Showing posts from February, 2019

Swing Away!

Luke 6.27-38 27  “But I say to you who are willing to hear: Love your enemies. Do good to those who hate you.  28  Bless those who curse you. Pray for those who mistreat you.  29  If someone slaps you on the cheek, offer the other one as well. If someone takes your coat, don’t withhold your shirt either.  30  Give to everyone who asks and don’t demand your things back from those who take them.  31  Treat people in the same way that you want them to treat you.  32  “If you love those who love you, why should you be commended? Even sinners love those who love them.  33  If you do good to those who do good to you, why should you be commended? Even sinners do that.  34  If you lend to those from whom you expect repayment, why should you be commended? Even sinners lend to sinners expecting to be paid back in full.  35  Instead, love your enemies, do good, and lend expecting nothing in return. If you do, you will have a great reward. You will be acting the way children of the Most High act

Spirituality Trees

After our discussions about postmodernism and cultural relativism, I’ve been thinking about the roots of faith, both my own and in general. What I am discovering is that personally, a few core beliefs form the roots of my current spirituality tree, the trunk of which is simply  love my neighbor.  Over the decades I have also pruned many ideas to make space for new growth. That’s a pretty natural part of any spiritual journey, I think, but it’s occurred to me that postmodern faith is like a spirituality tree. Subjectively (see what I did there?), trees are one of the coolest lifeforms in the universe. From a tiny seed, these majestic beings spend their very long lives constantly embracing the sky. Yet, the boughs of leaves we see outstretched to a welcoming firmament only exist because of the root structure mostly hidden underground. Without a secured root system, the tree might wither and die. At the very least, an insufficient root system will stunt the tree’s growth, because roots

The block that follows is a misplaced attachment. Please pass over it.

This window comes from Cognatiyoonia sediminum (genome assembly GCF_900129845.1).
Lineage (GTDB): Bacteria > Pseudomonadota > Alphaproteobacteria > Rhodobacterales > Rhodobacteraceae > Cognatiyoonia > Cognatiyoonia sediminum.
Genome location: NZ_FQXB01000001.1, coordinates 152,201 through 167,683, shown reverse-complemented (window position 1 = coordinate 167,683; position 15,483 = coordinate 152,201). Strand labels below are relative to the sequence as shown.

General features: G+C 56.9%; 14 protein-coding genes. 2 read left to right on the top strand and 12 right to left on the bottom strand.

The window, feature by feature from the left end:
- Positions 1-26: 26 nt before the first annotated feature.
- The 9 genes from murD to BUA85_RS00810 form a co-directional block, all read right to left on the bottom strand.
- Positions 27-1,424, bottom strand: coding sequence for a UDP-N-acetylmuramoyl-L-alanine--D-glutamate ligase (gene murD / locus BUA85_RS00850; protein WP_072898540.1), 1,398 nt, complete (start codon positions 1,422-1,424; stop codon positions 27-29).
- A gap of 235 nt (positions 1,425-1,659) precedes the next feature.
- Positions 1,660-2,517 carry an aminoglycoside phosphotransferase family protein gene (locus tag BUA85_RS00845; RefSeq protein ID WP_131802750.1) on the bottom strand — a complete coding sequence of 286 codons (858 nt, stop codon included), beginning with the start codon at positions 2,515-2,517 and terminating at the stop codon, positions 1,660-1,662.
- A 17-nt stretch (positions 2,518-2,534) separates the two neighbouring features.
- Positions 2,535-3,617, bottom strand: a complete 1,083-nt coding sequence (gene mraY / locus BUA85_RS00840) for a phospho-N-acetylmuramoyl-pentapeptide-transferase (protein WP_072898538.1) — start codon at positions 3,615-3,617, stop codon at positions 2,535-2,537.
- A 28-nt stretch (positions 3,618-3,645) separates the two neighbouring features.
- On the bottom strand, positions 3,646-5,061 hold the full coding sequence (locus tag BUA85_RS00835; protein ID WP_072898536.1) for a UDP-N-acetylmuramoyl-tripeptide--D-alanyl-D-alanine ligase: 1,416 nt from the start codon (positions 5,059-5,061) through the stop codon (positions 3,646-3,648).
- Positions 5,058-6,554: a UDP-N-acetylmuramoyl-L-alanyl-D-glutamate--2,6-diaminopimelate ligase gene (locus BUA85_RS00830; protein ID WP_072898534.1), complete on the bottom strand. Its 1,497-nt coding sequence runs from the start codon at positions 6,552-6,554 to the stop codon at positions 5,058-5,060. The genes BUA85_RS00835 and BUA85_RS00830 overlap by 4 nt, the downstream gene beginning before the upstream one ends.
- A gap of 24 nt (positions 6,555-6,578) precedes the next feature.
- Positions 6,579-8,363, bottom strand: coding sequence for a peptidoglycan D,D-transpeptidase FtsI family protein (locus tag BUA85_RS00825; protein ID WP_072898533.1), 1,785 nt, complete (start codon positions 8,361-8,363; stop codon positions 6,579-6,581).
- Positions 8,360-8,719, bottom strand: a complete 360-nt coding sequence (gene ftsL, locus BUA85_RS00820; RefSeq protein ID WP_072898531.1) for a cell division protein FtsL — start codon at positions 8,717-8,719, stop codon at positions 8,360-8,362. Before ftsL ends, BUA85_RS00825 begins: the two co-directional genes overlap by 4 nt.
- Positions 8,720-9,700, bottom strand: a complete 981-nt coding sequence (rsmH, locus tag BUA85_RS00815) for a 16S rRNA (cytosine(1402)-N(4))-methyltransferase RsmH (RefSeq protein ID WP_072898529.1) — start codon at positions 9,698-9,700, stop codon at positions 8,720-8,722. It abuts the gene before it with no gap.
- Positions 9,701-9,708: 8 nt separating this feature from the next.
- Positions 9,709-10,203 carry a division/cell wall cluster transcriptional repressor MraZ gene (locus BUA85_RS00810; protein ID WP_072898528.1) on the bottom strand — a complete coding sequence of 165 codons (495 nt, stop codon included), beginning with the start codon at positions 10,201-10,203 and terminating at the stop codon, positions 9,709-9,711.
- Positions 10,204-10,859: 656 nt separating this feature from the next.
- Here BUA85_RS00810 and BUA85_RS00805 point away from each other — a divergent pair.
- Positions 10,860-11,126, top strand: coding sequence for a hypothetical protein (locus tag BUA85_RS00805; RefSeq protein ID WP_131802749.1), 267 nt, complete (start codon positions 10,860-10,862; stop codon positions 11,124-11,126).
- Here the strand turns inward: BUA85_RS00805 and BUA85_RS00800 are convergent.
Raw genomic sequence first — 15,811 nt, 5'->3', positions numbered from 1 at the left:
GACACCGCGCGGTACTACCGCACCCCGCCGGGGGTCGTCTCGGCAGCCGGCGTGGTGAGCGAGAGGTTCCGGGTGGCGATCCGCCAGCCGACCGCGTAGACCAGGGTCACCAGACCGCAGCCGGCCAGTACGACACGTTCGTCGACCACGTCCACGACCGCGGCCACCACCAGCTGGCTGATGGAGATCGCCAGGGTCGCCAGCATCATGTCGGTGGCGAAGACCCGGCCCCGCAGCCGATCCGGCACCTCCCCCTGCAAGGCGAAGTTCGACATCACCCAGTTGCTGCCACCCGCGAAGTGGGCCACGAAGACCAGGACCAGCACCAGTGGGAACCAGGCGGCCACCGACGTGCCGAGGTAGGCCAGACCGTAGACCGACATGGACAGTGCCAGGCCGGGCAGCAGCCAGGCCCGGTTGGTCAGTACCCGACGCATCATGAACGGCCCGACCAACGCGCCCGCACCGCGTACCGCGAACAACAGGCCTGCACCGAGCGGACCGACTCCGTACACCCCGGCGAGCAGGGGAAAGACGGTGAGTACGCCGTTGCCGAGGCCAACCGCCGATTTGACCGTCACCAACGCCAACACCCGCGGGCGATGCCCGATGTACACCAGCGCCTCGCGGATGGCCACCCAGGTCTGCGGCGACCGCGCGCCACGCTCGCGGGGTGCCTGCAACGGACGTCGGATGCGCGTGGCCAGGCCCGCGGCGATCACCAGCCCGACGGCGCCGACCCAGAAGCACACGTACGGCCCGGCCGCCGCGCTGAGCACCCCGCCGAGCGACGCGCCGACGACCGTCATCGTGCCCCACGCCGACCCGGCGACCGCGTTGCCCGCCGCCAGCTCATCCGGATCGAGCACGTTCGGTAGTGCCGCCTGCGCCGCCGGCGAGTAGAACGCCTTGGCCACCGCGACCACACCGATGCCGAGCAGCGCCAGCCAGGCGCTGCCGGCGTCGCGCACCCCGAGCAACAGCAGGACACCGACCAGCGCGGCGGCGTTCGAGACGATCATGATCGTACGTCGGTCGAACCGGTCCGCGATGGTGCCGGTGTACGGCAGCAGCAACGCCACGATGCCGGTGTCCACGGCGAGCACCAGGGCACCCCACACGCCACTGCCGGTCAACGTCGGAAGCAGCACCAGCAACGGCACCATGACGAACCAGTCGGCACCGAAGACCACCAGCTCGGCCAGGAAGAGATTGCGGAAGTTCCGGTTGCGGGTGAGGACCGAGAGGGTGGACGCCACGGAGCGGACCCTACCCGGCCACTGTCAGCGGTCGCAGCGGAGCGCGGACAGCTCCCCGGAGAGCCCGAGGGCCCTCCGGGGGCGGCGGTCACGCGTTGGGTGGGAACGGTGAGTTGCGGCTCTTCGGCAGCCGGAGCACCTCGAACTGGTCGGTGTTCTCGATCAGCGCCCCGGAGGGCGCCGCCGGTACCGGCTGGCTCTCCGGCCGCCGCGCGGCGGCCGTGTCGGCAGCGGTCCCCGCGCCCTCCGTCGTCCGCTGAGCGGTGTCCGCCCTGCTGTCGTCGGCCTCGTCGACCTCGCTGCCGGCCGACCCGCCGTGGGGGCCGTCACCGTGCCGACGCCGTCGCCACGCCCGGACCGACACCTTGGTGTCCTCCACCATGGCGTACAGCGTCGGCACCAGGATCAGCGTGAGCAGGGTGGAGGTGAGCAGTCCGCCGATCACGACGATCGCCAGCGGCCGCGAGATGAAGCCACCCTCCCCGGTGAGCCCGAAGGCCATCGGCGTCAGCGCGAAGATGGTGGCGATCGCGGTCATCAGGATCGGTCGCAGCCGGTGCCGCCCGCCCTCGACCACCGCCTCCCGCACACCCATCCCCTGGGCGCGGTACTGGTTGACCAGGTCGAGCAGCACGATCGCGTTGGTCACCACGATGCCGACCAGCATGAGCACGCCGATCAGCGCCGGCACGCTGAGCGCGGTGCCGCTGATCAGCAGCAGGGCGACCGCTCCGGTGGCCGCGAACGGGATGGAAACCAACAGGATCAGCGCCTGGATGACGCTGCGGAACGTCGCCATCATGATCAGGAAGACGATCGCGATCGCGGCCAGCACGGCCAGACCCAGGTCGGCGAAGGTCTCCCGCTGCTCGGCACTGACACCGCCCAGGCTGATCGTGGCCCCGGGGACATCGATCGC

Progressive, Postmodern Christianity Part 3: Unconditional Love

Over the past few weeks, we’ve been considering the development of both progressive and postmodern Christianity. We took a look at “ The Eight Points of Progressive Christianity ” and agreed with the ideal that God’s love is all-inclusive. Understanding that it is impossible to do anything in the postmodern world without irony, we’ve distilled some postmodern ideas into a couple of mindful mantras: Postmodernism requires a constant state of incredulousness. Metanarratives are subjective. As a reminder, a metanarrative is any attempt to objectively define reality: God created the world, and the universe started with the Big Bang, are both metanarratives. Postmodernism's incredulousness isn’t about merely rejecting everything status quo. Facts are still facts (for as long as they remain that way). The sciences are still foundational to our understanding of reality. The practice of science is a flexible framework that allows for adjustments in thinkin

Progressive, Postmodern Christianity Part 2: "Progressive" Christianity

Last week, we began discussing postmodernism, which demands a more subjective approach to the overarching stories that connect us as human beings. These epic tales—think the creation of the universe in the  Enuma Elish ,  Genesis ,  The Gospel of John,  Big Bang or String theories—are called metanarratives. For postmodern religion, this means a more accepting, pluralistic tone. I’m not sure that postmodern religion’s demand for subjectivity and the idea that non-Christians are eternally tormented in Hell are compatible. So, people of postmodern faith are not typically “my way or the highway to Hell.” (See what I did there?) There are a diversity of beliefs at work in postmodern religions. For example, within postmodern Christianity, which I think is somewhat inappropriately called “progressive” Christianity, some people believe in the need for “salvation,” and others don’t. Living with,  accepting , even while we do not understand, each other’s belief systems should be the goal. I’l